00-wwfproto02

WWF Royal Rumble prototype translite

00-wwfproto05

WWF Royal Rumble production translite

First, the WWF was in the midst of a steroid scandal which began years before, set into public motion by an expose aired on the TV news magazine show Inside Edition. Apparently, WWF performers were being prescribed “vitamins” by one specific doctor, who was more than likely on the WWF’s unofficial payroll to keep their big names big in physical stature. By the time 1994 rolled around, current and former WWF employees, including Hulk Hogan himself, were summoned to take the stand in a very public federal investigation to answer to the widespread use of steroids and other foreign enhancement drugs within the company. (Hogan, under oath in 1994, stated that in his estimation, “75 to 80 percent, maybe more” of the WWF locker room were using some form of steroids.) With all of this bad press, the WWF made a distinct change in who they used as their main event talent. Gone were the chiseled, muscle-bound physiques of champions like the Ultimate Warrior and Hulk Hogan. WWF owner Vince McMahon made a move to focus on the “little guys”–performers like Shawn Michaels and Bret “Hitman” Hart who didn’t have overtly muscular frames, but made up for it with in-ring ability and out-of-ring charisma. The 600-plus pound Yokozuna was also used as a WWF champion to throw the dogs off the steroid trail, because his frame was impressive for its girth, not its rippling, steroid-fueled muscle.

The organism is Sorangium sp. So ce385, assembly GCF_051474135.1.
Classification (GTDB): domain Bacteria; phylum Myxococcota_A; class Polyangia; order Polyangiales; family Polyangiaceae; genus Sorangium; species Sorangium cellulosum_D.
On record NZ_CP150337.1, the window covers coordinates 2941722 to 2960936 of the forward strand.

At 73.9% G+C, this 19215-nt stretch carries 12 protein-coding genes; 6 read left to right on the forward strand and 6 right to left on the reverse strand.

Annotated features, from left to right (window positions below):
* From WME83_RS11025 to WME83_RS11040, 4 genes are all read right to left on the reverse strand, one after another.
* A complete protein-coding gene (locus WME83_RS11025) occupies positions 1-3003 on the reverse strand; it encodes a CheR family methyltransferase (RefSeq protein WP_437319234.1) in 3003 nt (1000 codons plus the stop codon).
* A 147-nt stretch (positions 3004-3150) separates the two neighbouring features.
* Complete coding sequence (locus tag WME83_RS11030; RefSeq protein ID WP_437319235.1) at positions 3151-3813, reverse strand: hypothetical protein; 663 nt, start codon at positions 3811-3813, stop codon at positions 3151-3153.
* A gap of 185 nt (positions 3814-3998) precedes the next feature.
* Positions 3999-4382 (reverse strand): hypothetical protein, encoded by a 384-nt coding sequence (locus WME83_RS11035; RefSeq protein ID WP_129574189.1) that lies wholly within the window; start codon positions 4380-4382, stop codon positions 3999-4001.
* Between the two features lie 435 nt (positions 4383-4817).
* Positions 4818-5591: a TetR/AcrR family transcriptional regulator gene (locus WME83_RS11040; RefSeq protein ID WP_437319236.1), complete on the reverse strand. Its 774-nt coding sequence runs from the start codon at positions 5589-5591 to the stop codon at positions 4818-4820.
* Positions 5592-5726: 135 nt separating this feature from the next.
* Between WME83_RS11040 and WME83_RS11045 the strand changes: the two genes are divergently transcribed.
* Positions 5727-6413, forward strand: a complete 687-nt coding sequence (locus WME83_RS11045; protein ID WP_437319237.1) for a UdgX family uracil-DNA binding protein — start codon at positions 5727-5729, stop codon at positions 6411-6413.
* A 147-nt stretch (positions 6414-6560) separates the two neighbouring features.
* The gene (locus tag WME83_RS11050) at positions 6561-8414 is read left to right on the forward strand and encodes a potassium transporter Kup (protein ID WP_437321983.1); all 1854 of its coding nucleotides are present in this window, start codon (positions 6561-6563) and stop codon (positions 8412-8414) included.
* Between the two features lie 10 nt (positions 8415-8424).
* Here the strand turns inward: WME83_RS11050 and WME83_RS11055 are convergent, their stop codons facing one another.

00-wwfproto10

Mr. Faris’ Lost World backglass